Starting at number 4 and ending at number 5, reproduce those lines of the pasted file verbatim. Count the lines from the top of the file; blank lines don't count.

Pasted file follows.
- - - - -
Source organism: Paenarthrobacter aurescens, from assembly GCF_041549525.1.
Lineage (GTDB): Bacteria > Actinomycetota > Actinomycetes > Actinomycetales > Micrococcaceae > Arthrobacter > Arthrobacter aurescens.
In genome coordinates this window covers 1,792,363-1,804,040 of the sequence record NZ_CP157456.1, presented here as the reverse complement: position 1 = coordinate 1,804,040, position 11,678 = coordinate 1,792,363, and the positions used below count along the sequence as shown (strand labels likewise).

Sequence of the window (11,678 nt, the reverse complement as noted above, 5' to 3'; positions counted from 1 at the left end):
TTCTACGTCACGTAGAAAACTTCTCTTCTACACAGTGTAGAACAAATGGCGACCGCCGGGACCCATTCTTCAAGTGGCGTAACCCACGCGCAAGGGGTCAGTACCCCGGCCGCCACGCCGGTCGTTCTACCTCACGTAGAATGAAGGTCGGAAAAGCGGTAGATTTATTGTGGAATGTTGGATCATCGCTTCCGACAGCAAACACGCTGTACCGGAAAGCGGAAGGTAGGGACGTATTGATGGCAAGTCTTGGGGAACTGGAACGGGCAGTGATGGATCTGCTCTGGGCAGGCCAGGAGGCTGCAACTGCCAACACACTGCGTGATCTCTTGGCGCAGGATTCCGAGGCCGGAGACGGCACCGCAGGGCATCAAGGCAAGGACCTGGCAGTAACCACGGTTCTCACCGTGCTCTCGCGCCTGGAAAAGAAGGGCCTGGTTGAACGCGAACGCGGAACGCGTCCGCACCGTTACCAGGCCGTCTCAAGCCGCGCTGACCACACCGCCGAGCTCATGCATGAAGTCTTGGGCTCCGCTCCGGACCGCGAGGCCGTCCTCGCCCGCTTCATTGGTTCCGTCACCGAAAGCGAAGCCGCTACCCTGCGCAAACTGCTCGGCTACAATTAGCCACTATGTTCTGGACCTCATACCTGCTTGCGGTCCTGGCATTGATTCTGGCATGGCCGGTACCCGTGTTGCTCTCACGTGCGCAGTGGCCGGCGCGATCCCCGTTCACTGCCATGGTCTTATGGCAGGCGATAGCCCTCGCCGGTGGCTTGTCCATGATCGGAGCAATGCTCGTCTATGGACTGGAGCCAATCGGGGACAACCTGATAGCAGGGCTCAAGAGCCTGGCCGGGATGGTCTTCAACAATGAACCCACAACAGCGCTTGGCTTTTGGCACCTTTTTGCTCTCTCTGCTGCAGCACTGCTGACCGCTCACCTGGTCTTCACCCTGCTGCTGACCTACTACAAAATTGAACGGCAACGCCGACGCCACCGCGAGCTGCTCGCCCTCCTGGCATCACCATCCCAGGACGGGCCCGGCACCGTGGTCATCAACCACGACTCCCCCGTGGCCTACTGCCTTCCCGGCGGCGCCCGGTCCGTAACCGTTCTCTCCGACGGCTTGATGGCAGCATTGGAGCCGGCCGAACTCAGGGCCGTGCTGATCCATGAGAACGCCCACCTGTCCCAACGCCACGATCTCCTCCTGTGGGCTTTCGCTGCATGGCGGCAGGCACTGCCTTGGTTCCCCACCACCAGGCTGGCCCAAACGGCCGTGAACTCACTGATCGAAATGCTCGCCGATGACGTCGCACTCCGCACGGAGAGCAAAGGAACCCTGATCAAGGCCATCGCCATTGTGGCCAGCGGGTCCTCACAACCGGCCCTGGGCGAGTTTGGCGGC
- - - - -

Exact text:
Sequence of the window (11,678 nt, the reverse complement as noted above, 5' to 3'; positions counted from 1 at the left end):
TTCTACGTCACGTAGAAAACTTCTCTTCTACACAGTGTAGAACAAATGGCGACCGCCGGGACCCATTCTTCAAGTGGCGTAACCCACGCGCAAGGGGTCAGTACCCCGGCCGCCACGCCGGTCGTTCTACCTCACGTAGAATGAAGGTCGGAAAAGCGGTAGATTTATTGTGGAATGTTGGATCATCGCTTCCGACAGCAAACACGCTGTACCGGAAAGCGGAAGGTAGGGACGTATTGATGGCAAGTCTTGGGGAACTGGAACGGGCAGTGATGGATCTGCTCTGGGCAGGCCAGGAGGCTGCAACTGCCAACACACTGCGTGATCTCTTGGCGCAGGATTCCGAGGCCGGAGACGGCACCGCAGGGCATCAAGGCAAGGACCTGGCAGTAACCACGGTTCTCACCGTGCTCTCGCGCCTGGAAAAGAAGGGCCTGGTTGAACGCGAACGCGGAACGCGTCCGCACCGTTACCAGGCCGTCTCAAGCCGCGCTGACCACACCGCCGAGCTCATGCATGAAGTCTTGGGCTCCGCTCCGGACCGCGAGGCCGTCCTCGCCCGCTTCATTGGTTCCGTCACCGAAAGCGAAGCCGCTACCCTGCGCAAACTGCTCGGCTACAATTAGCCACTATGTTCTGGACCTCATACCTGCTTGCGGTCCTGGCATTGATTCTGGCATGGCCGGTACCCGTGTTGCTCTCACGTGCGCAGTGGCCGGCGCGATCCCCGTTCACTGCCATGGTCTTATGGCAGGCGATAGCCCTCGCCGGTGGCTTGTCCATGATCGGAGCAATGCTCGTCTATGGACTGGAGCCAATCGGGGACAACCTGATAGCAGGGCTCAAGAGCCTGGCCGGGATGGTCTTCAACAATGAACCCACAACAGCGCTTGGCTTTTGGCACCTTTTTGCTCTCTCTGCTGCAGCACTGCTGACCGCTCACCTGGTCTTCACCCTGCTGCTGACCTACTACAAAATTGAACGGCAACGCCGACGCCACCGCGAGCTGCTCGCCCTCCTGGCATCACCATCCCAGGACGGGCCCGGCACCGTGGTCATCAACCACGACTCCCCCGTGGCCTACTGCCTTCCCGGCGGCGCCCGGTCCGTAACCGTTCTCTCCGACGGCTTGATGGCAGCATTGGAGCCGGCCGAACTCAGGGCCGTGCTGATCCATGAGAACGCCCACCTGTCCCAACGCCACGATCTCCTCCTGTGGGCTTTCGCTGCATGGCGGCAGGCACTGCCTTGGTTCCCCACCACCAGGCTGGCCCAAACGGCCGTGAACTCACTGATCGAAATGCTCGCCGATGACGTCGCACTCCGCACGGAGAGCAAAGGAACCCTGATCAAGGCCATCGCCATTGTGGCCAGCGGGTCCTCACAACCGGCCCTGGGCGAGTTTGGCGGC